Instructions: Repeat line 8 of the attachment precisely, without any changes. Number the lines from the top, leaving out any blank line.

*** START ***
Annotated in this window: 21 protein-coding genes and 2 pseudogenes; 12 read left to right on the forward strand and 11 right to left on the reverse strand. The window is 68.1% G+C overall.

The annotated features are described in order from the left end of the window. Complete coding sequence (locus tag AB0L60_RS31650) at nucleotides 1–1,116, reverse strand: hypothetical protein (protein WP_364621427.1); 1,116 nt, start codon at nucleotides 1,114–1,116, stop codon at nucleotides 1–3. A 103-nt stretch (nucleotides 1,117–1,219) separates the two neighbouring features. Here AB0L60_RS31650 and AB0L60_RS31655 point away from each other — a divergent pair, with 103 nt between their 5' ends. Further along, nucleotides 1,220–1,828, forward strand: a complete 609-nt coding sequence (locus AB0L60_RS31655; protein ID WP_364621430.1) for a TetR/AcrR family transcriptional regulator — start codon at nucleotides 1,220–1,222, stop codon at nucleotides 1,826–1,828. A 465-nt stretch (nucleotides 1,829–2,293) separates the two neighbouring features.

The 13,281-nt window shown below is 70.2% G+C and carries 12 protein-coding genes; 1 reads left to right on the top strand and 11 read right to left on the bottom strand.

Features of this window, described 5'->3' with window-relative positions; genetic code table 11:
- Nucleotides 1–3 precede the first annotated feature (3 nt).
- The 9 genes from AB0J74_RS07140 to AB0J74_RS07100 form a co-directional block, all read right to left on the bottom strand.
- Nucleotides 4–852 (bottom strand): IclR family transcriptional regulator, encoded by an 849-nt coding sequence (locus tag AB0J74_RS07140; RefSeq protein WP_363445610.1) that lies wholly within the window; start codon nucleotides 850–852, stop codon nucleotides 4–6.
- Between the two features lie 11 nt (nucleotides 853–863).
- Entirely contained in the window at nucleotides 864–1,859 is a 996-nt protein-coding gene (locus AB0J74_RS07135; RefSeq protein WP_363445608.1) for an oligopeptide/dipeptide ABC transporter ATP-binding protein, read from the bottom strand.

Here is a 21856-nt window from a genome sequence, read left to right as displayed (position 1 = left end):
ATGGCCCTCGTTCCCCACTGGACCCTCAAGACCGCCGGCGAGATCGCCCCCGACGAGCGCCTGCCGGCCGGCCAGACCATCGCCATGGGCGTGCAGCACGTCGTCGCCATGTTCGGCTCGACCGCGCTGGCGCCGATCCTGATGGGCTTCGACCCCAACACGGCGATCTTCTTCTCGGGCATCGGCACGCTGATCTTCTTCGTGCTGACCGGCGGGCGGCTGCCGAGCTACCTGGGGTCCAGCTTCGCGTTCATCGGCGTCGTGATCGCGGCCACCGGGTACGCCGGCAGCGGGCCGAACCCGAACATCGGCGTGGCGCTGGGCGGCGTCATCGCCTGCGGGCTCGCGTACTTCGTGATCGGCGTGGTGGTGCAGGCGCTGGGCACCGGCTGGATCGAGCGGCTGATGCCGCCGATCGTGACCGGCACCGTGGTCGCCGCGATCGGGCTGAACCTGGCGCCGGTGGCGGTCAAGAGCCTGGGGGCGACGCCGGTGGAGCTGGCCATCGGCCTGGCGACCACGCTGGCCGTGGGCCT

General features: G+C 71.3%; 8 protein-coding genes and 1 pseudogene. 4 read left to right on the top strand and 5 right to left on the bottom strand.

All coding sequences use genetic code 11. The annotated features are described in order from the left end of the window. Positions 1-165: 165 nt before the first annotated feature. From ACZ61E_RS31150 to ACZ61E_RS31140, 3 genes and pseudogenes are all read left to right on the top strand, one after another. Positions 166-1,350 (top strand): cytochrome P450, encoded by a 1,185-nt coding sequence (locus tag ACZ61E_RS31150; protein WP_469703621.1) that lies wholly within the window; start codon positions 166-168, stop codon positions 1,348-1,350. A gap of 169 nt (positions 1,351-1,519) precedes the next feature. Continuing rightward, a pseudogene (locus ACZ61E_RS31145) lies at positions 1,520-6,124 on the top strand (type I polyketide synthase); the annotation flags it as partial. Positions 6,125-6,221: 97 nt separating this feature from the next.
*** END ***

- Between the two features lie 11 nt (nucleotides 853–863).